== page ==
What is a Solo 401k?

A Solo 401(k), (also referred to as a Self Employed 401(k) or Individual 401(k)), is a qualified 401(k) retirement plan for employers that do not have full-time employees other than the actual business owner(s) and their spouse(s). The standard 401(k)...

A Solo 401(k), (also referred to as a Self Employed 401(k) or Individual 401(k)), is a qualified 401(k) retirement plan for employers that do not have full-time employees other than the actual business owner(s) and their spouse(s). The standard 401(k) plan provides an incentive for employees to save for their retirement by letting them allot funds specifically for their 401(k) and not have to pay taxes on the money until the employee retires.

With a Solo 401(k), both the employer and employee make contributions to the plan. This plan is different because it only covers the owner(s) of the business and their respective spouse(s), which means that it is not subject to the complex ERISA (Employee Retirement Income Security Act of 1974) rules. Self-employed workers who meet the requirements for the Solo 401(k) can have the same tax benefits as those with a standard 401(k) plan.

When is a Solo 401(k) a Good Idea?

Solo 401(k) plans are ideal if you intend to set aside a large sum of money. With an individual 401(k), you are allowed to save for retirement both as an employee or as an employer, which usually enables people to contribute more than they would with any other retirement plans.

How so? As an employee, you can put away as much as $18,000. As the employer, you can contribute an extra 25% of your pay, with a limit of $53,000, which includes your employee contribution.

Keep in mind that these contributions are optional, so you can save the maximum during years where you’ve made excess income and then not contribute during years where you income is scarce. If you add your spouse to the plan, and collectively you have a stellar income year, you could save a total of $106,000. If both of you are 50 years old or above and qualified for catch-up contributions of $6,000 per person, the total climbs to an impressive $118,000.

Who Can Contribute?

A Solo 401(k) is firmly for sole proprietors who have no employees unless you have a spouse in which case they contribute if they earn income from your business.

When You Can Get Access to Your Solo 401(k)

Usually, you have to keep the deposited monies in your retirement account until you reach 59 1/2 years of age. If you withdraw money before that age, then you’ll have to pay a 10% early withdrawal penalty, in addition to the income taxes you’ll have to pay on the withdrawn amount.

However, there are a few exceptions to the rule. Every plan’s rules differ, and you may be allowed to take money out of your account penalty-free before age 59 ½ if it’s used for:

  • Qualified medical expenses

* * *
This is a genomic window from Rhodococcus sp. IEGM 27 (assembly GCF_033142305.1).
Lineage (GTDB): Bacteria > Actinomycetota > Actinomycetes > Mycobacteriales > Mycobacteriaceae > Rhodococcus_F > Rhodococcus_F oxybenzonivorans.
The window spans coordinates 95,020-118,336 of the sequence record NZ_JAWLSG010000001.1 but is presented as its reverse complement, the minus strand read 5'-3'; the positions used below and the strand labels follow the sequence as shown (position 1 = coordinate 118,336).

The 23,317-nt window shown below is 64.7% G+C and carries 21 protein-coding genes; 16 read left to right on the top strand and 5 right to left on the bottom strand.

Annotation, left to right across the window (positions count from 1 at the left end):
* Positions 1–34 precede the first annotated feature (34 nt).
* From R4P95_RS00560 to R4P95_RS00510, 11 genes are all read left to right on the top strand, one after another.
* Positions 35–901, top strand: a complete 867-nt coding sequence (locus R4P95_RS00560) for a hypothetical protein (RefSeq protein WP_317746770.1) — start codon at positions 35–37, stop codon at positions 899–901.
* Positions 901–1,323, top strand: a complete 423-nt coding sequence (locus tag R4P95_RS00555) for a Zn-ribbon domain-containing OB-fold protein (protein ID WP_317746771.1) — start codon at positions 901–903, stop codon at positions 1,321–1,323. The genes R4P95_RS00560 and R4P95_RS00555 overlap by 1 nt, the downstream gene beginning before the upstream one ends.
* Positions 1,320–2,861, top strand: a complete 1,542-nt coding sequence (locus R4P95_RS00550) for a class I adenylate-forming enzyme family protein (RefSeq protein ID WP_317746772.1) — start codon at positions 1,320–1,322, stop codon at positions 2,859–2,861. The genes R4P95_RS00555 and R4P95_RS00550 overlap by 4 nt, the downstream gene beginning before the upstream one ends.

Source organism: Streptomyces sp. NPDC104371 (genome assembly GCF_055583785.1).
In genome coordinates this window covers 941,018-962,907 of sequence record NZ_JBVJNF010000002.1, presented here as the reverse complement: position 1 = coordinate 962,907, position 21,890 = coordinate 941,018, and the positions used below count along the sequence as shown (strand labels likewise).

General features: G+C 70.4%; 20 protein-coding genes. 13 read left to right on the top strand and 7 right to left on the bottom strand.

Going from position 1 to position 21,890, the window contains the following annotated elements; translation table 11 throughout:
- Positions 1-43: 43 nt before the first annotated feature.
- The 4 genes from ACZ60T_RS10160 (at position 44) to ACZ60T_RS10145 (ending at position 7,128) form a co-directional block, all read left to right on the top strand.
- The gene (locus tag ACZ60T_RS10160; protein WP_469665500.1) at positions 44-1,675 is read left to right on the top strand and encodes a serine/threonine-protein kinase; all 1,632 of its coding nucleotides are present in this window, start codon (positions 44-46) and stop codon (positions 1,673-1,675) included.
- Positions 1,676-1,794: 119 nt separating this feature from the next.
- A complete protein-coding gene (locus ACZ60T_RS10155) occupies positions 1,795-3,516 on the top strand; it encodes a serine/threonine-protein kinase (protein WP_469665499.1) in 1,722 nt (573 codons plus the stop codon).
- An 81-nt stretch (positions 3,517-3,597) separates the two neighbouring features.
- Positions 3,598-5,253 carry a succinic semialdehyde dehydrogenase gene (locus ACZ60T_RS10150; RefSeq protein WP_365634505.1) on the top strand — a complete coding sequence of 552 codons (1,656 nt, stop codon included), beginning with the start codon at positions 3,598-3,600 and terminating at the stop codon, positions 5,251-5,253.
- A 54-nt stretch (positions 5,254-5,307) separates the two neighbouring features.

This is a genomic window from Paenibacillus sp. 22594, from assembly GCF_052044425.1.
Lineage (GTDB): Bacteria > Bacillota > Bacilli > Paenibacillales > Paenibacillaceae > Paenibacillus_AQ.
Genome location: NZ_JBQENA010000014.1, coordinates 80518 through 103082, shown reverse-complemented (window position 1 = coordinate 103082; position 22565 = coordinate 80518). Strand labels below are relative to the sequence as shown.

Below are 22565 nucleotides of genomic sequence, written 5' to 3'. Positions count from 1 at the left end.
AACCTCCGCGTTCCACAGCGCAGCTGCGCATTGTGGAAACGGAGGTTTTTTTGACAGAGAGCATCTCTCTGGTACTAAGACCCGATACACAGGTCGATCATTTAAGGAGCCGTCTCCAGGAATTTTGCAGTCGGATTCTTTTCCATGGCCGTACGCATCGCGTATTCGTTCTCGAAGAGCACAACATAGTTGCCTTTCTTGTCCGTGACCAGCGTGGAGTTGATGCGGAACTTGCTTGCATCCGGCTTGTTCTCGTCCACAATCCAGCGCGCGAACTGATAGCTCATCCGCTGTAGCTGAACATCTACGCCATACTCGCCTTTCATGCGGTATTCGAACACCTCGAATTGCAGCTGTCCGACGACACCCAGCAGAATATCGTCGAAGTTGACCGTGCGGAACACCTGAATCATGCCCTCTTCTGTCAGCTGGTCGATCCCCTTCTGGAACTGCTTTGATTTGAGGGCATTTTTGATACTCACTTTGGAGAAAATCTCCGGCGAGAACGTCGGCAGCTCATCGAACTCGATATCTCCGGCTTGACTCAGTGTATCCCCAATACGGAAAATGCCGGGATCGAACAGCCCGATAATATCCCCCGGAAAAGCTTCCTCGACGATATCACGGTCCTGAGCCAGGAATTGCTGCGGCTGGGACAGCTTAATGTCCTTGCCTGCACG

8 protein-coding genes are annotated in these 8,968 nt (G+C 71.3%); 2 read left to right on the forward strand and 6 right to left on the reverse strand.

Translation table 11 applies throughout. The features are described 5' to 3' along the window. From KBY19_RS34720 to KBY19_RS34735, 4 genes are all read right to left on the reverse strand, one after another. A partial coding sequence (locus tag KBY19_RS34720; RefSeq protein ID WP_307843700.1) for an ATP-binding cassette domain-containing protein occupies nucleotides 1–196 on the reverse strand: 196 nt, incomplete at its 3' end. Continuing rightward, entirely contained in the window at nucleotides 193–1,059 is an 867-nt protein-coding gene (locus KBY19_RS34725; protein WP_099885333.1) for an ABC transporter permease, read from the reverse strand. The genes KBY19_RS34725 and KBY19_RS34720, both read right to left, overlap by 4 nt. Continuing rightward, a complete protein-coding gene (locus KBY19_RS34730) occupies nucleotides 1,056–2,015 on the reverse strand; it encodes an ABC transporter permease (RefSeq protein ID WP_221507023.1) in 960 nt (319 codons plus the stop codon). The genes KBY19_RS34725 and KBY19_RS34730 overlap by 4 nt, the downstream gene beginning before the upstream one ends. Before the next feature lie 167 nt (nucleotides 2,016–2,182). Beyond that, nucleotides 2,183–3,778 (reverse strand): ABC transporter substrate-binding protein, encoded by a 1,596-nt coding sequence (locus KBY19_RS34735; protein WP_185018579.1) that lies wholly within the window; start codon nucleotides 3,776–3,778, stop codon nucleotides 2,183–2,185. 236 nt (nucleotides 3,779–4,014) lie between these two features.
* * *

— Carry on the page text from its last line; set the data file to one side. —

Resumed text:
• The purchase of a home
  • Payments you may need to make to prevent eviction or foreclosure
  • Higher education expenses

There are also other options for gaining access to the funds if you really need it.

Getting Money from Your Solo 401(k) Beforehand

Normally, the best solution is to take out a Solo 401(k) loan, that uses the accumulated balance of the account as collateral it to borrow up to half of the total balance so long as the loan doesn’t exceed $50,000. The remaining balance is still invested in your plan, with tax-deferred investment earnings growth.

Your other option is just to withdraw money from your individual 401(k). Just remember that if you choose to do so before the age of 59 ½, you’ll owe a 10% early withdrawal penalty. You’ll also owe income tax on the withdrawal. That’s true even if you have a Roth 401(k). There are, of course, exceptions to this rule as well. The IRS will allow the 10% penalty to be waived for specific “hardship withdrawals” like funeral expenses or large high medical bills that you have to pay out-of-pocket.

How You Should Invest Your Solo 401(k) Money

When your investment goals are long-term, as with a retirement plan, you generally want to give emphasis to stocks, because they have the best chance to generate returns that beat inflation. Adding some cash or bonds to the mix can help decrease the overall instability of your holdings.

How It Will Be Taxed in Retirement

If you go for a Solo 401(k) and set aside money on a pretax basis, your money will grow tax-deferred. Although it will be considered taxable income when you choose to withdraw it. If you invest in an individual Roth 401(k), you deposit after-tax dollars now, and your money grows tax-free, which means you won’t pay taxes upon withdrawal.

The Roth version may make sense if you anticipate your tax bracket to rise considerably by the time you start making withdrawals.

Does a Solo 401(k) Make Sense for You?

These plans are attractive if you intend to sock away large sums – you can contribute up to $53,000 in 2016. But 401(k) plans require more paperwork than SEP IRAs. If your account balance exceeds a certain amount, you have to file a special tax return for the plan, which can add slightly to tax-preparation costs and hassles.

There is no better way to secure your future than using a firm that can properly manage your investments. Please contact us to help you create a stable and reliable financial plan.